A superhero movie that isn’t setting up a franchise or deeply invested in continuing it is rare nowadays. The Wolverine, a mostly stand-alone film with a slow enough pace to feel like a solid film, is a nice throwback to those quaint days of yore, when times weren’t so tough that movie studios felt pressured into creating a billion-dollar industry out of every film they created.
The Wolverine takes it’s title character, the most popular X-Man, and puts him in Tokyo, Japan for a story-line that starts in Nagasaki, 1945, when the immortal Logan saves a Japanese soldier from the atomic bomb. The man offers to repay Logan in the present by taking away his immortality. Then the elderly soldier’s son, hired archer, granddaughter, the granddaughter’s adopted sister, and the granddaughter’s fiance all turn out to have a part to play, and all fight Wolverine at some point. The plot is naturally over-complicated, but it’s still fun, with good action scenes and locations. The stakes are solid: since it’s a story with almost entirely new characters, any of them can die. Most of them do.
One of the main villains, the Viper, is a woman with snake-like mutant abilities such as breathing poison and shedding her skin. Her motivations weren’t very clear: she’s working for the grandfather, but there isn’t much of an explanation for why and how he found her specifically. Wolverine’s loss of immortality is also a little suspect, as he still retains the ability to shrug off multiple bullet and stab wounds. Sure, it’s because his power was only ‘suppressed’ and it’s plausible that the Viper’s knowledge of biology was needed to help the grandfather’s ailing health, but those are explanations designed to prop up the real reason, which is that both plot decisions lend to better action scenes.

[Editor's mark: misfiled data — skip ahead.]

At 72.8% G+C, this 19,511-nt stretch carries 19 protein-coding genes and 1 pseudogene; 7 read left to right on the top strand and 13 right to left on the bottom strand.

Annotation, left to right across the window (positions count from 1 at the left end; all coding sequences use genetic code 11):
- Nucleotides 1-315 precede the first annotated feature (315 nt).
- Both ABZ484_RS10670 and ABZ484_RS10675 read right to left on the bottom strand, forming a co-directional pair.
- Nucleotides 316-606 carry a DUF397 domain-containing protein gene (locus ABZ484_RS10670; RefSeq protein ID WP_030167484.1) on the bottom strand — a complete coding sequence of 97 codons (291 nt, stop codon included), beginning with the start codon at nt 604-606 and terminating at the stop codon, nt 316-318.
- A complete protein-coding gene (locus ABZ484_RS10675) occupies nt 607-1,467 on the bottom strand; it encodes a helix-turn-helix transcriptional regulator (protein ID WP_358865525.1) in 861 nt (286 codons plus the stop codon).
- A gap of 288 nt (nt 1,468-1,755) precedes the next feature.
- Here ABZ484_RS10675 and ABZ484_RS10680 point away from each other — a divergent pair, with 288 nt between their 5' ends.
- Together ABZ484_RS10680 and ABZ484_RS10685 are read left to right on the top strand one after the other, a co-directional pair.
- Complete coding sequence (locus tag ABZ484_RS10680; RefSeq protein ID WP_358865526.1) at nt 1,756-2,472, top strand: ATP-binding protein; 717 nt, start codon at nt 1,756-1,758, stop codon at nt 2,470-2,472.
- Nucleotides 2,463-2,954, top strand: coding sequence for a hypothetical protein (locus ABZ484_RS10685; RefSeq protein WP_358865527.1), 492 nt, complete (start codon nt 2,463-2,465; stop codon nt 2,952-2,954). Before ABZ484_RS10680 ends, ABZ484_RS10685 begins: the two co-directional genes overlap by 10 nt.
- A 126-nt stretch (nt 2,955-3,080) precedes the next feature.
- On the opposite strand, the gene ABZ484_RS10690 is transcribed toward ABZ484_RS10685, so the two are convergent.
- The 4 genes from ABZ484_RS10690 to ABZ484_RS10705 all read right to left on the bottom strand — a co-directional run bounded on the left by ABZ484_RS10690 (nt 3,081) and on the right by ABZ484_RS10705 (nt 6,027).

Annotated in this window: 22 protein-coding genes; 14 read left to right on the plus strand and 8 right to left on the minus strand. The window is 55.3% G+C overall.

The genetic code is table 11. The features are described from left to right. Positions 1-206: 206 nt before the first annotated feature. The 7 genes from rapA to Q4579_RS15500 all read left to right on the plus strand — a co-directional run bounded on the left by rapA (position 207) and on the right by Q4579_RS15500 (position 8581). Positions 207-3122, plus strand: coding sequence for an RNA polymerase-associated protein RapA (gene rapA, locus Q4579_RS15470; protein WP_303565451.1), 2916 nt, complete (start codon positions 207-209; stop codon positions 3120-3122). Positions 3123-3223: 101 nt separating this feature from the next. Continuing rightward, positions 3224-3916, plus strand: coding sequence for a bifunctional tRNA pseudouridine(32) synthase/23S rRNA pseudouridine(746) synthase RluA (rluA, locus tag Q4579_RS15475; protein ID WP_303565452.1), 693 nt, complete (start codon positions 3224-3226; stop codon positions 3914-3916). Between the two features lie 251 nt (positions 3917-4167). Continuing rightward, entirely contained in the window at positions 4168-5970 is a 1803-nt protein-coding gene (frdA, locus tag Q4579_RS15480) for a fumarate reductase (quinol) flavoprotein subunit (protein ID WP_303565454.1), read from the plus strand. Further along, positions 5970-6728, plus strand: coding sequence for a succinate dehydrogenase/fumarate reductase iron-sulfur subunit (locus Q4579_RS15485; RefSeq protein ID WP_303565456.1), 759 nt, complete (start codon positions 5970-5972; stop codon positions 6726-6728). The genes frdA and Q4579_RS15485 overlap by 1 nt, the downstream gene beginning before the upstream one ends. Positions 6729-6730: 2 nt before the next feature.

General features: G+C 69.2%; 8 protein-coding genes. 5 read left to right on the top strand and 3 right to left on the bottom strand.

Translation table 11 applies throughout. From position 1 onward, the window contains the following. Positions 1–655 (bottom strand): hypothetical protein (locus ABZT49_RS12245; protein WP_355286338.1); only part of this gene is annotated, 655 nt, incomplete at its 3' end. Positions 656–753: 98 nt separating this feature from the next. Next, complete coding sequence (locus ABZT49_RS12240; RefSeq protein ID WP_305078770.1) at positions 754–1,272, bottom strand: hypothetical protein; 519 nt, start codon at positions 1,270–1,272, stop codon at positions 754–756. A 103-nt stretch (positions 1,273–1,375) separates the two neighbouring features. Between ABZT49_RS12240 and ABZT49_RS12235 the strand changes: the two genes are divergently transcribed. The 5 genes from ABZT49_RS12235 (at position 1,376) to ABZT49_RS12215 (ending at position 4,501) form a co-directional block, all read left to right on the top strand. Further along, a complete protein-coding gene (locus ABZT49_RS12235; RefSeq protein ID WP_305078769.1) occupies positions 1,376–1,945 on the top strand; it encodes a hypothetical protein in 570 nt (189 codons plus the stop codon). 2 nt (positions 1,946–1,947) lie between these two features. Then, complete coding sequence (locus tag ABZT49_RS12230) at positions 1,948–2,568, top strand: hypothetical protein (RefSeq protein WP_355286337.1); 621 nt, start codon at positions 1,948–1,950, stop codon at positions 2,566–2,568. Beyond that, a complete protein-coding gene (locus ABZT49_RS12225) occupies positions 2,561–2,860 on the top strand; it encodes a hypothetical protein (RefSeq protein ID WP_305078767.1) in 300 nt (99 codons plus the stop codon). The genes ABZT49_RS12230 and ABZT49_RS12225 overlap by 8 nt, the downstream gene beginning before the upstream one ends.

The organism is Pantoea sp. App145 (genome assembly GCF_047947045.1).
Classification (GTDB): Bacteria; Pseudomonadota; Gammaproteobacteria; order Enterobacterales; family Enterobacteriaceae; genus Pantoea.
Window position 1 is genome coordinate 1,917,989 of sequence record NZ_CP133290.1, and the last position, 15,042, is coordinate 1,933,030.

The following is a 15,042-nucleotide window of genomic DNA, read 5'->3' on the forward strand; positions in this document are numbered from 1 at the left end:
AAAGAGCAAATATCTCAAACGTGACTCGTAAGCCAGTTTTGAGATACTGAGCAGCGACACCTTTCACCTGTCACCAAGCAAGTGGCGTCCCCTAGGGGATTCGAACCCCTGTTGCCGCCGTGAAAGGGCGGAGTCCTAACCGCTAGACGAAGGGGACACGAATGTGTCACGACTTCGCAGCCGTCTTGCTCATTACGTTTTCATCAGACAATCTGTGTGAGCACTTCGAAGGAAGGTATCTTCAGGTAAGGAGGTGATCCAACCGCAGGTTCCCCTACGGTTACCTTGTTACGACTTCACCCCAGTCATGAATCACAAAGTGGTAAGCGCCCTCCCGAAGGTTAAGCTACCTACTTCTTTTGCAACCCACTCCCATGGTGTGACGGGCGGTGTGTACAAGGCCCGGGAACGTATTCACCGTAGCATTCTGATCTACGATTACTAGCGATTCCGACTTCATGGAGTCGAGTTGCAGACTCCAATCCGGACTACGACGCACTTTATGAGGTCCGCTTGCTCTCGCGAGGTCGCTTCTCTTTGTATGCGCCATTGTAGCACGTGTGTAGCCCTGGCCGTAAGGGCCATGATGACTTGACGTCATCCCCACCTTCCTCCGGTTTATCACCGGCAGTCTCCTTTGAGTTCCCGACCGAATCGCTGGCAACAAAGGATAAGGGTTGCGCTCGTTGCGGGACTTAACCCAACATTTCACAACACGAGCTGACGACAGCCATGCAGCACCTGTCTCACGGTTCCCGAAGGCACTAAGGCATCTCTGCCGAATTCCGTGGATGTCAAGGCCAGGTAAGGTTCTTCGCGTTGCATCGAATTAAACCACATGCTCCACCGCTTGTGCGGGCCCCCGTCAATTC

The tone of the film is dark, but humorously so, with Hugh Jackman giving his character the same sardonic, tough-guy attitude that is just like the comic book version of Wolverine. His character is still a lot of fun to watch, and the supporting characters, which include Rila Fukushima as Yukio, the female ninja who insists on acting as Wolverine’s bodyguard.
The film’s credits scene is the most ridiculous, sequel-hooky one I’ve ever seen: Professor X and Magneto both make an appearance, despite barely being referenced in the entire film. I saw The Wolverine with a friend who had never seen any of the other five X-Man films before this one, and he was utterly confused to see Gandalf and Jean-Luc Picard show up. For those in the know, however, it just sets up the next film. It’s very out of place in this film, but since it doesn’t show up til the end, it doesn’t ruin anything.
The Wolverine is a fun movie, if you want a superhero film that is a little different from the rest of them. The director brings his own ideas to the film, much like Shane Black did with Iron Man 3. Hopefully, Marvel’s films and Fox’s X-Men films will continue to allow their directors to go in different directions with superheroes in the future, too. We need the variety.